I have to tell you that I was, at least at the beginning, a very eager student. I had been working for two years in a bank (yes, I know, these days that’s like saying I was a drug pusher), and then decided to go to university. I was accepted for my course in June 1974. The letter confirming my admission gave the name of my tutor. I took this to mean it was time to contact him, and so on 22 June of that year, some three and a half months before the course was due to begin, I knocked on his door. My tutor (actually a wonderful man) was startled and told me that he could not remember any student ever having previously contacted him so early. When the course did begin, I probably startled him a few times because I was in and out of his office constantly. Swot!
Anyway, back to the June 1974 meeting. I asked my tutor-to-be how many classroom hours I could expect once studies began. ‘My word, what an unusual question’ was his response. It turned out that I could expect five hours per week, occasionally six. And so I sailed through my studies. I decided this wasn’t stretching me, so by year 2 I had also enrolled as a student in a completely different subject at another local university, thereby signing up for two degree programmes at two universities at once. But that’s a different story.
Of course university studies are not all about ‘contact hours’. Higher education is not the same as secondary education, and students should read and analyse and assess outside of their formal teaching, and beyond its demands. However, those offering public comment don’t always see it that way. A recent article in the Daily Mail (which is not newspaper I would refer to often) criticised a number of universities for giving students ‘a very raw deal’ and suggested they were not offering good value for money because of the (in their view) inadequate provision of classes. The University of York, they claimed, offered history students fewer than 100 contact hours per year, less than a third of the hours offered to history students at University College London or Northampton University. If the number of hours spent with a lecturer determines quality, then you must study physics at Imperial College London, where you’ll get 516 hours.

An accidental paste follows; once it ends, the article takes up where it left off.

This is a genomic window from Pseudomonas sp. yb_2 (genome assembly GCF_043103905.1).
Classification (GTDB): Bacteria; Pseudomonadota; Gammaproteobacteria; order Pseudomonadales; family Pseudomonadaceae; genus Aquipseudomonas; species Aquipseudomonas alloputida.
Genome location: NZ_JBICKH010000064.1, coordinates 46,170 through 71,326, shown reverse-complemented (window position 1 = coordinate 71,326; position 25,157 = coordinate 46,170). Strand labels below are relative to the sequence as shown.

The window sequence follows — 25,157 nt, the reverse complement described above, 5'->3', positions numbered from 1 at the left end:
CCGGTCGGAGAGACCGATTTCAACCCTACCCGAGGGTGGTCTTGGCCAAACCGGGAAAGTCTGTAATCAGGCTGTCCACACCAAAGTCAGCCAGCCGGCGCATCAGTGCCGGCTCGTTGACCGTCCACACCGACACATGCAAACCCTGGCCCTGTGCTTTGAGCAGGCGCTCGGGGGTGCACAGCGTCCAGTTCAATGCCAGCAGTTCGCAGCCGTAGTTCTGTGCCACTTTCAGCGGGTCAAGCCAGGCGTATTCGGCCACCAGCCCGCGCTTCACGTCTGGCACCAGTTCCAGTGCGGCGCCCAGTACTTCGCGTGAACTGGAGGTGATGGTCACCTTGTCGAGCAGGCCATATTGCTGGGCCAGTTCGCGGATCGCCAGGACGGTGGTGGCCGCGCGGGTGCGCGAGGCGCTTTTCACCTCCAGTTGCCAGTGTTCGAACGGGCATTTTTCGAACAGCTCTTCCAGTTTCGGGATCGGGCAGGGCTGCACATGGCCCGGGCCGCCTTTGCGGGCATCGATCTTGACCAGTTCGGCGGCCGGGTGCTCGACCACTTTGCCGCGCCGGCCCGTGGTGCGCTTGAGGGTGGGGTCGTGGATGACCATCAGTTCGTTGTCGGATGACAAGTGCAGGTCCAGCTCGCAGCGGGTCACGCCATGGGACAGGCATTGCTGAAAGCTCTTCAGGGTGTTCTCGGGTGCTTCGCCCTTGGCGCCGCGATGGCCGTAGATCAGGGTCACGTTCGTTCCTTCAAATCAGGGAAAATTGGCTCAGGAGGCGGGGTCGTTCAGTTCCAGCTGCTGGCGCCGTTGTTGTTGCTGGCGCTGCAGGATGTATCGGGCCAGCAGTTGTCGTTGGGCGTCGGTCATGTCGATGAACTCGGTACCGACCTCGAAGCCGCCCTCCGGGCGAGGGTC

So how much does this matter, and what is the significance? The answer is, we don’t know, because we don’t know what learning methods or other pedagogical tools are in use at any of these institutions; we cannot tell whether we are comparing like with like. But more significantly, we have no real shared understanding of what ‘teaching’ or ‘learning’ should really look like today. Students are not the same species today as they were in 1974; many of them are now in what we would classify as full-time employment at the same time as doing their studies. Teaching tools, including technological ones, are very different now, and different use is made of them from course to course and from institution to institution.
But we must be aware that those commenting on universities may not be inclined to weigh up all these complex issues. They want to assess our productivity, and they go for what they can easily understand and measure. This may have the effect of condemning some dedicated academics, who are actually working very hard to provide students with good learning and strong support. However, institutions need to get better at explaining what they do, and how it meets students’ real needs. And perhaps we need to accept that, in some cases, students actually are getting less than they need. Perhaps.